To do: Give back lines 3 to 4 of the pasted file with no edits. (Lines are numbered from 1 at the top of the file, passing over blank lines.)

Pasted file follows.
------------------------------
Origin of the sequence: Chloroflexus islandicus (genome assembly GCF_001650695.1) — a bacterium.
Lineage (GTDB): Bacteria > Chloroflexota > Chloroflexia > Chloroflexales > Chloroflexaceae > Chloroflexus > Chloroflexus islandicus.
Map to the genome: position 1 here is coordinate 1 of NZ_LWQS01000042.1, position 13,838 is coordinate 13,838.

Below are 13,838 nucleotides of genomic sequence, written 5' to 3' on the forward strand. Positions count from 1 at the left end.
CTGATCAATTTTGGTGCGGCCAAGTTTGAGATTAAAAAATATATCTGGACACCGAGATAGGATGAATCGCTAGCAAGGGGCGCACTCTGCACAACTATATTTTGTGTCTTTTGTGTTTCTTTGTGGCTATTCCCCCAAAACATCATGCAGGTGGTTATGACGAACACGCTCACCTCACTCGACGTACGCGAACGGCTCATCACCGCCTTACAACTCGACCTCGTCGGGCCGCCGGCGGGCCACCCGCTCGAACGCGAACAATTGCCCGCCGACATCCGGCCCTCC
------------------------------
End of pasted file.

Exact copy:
Map to the genome: position 1 here is coordinate 1 of NZ_LWQS01000042.1, position 13,838 is coordinate 13,838.

Below are 13,838 nucleotides of genomic sequence, written 5' to 3' on the forward strand. Positions count from 1 at the left end.